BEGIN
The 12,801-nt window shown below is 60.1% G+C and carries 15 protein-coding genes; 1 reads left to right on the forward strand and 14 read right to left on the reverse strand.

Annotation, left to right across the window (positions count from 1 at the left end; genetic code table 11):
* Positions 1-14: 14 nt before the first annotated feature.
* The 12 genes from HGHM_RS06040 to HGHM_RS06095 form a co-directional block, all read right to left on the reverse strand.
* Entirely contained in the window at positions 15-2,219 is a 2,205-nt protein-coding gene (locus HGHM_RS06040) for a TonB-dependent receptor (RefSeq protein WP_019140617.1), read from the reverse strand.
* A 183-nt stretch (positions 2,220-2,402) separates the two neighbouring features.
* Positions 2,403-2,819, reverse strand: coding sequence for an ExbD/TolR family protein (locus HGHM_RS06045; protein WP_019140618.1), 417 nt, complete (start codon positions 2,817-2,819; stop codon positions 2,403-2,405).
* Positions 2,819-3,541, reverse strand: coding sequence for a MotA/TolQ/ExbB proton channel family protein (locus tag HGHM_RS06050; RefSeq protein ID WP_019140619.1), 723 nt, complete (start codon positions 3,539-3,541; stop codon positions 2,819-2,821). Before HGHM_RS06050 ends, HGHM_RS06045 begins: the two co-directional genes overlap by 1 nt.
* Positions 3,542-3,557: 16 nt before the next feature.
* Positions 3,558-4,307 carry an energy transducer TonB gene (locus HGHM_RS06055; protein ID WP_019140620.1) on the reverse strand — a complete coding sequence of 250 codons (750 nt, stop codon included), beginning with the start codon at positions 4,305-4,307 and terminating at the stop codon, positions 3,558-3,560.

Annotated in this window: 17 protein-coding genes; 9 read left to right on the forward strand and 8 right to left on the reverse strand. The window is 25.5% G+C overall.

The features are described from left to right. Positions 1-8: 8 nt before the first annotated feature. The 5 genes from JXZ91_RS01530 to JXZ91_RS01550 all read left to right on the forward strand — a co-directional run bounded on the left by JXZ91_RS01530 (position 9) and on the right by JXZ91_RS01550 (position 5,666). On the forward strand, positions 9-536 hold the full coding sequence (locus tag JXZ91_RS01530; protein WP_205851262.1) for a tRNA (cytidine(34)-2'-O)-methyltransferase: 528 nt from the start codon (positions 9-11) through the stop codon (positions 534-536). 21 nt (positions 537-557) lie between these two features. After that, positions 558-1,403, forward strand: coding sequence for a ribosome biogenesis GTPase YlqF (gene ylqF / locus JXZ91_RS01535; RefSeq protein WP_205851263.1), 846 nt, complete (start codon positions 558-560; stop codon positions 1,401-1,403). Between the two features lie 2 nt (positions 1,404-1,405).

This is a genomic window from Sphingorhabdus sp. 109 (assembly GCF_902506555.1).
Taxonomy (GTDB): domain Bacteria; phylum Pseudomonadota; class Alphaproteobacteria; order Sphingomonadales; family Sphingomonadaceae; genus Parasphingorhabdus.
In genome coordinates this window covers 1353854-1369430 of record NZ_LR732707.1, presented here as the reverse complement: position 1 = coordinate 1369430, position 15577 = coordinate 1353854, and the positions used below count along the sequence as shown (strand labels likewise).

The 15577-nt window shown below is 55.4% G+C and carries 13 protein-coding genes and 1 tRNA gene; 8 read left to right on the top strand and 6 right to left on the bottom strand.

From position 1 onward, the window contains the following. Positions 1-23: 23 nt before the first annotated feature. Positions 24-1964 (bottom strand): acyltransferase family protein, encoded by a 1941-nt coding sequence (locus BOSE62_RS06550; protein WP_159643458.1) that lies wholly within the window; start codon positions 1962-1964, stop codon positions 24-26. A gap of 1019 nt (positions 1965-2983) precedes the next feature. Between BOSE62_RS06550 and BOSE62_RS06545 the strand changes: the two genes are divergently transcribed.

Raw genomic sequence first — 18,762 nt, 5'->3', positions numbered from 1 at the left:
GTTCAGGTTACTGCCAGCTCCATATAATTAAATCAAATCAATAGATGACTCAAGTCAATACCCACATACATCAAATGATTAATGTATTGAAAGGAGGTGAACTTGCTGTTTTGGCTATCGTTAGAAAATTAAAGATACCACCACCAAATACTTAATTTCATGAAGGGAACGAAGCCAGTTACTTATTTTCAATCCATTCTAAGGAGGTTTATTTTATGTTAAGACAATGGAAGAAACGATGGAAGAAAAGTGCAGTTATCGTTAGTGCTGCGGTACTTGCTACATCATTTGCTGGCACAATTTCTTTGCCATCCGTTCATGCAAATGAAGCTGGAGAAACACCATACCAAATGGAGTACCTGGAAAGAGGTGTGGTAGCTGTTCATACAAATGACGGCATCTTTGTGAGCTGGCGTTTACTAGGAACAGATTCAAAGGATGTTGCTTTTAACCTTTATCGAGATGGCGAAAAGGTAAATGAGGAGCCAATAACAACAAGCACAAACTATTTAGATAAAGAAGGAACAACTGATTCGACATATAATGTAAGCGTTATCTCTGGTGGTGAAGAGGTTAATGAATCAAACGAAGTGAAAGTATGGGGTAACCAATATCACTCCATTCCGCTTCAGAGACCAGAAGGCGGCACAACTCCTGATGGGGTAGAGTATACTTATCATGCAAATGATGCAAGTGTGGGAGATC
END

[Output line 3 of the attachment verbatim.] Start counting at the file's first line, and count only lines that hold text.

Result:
* Positions 1-14: 14 nt before the first annotated feature.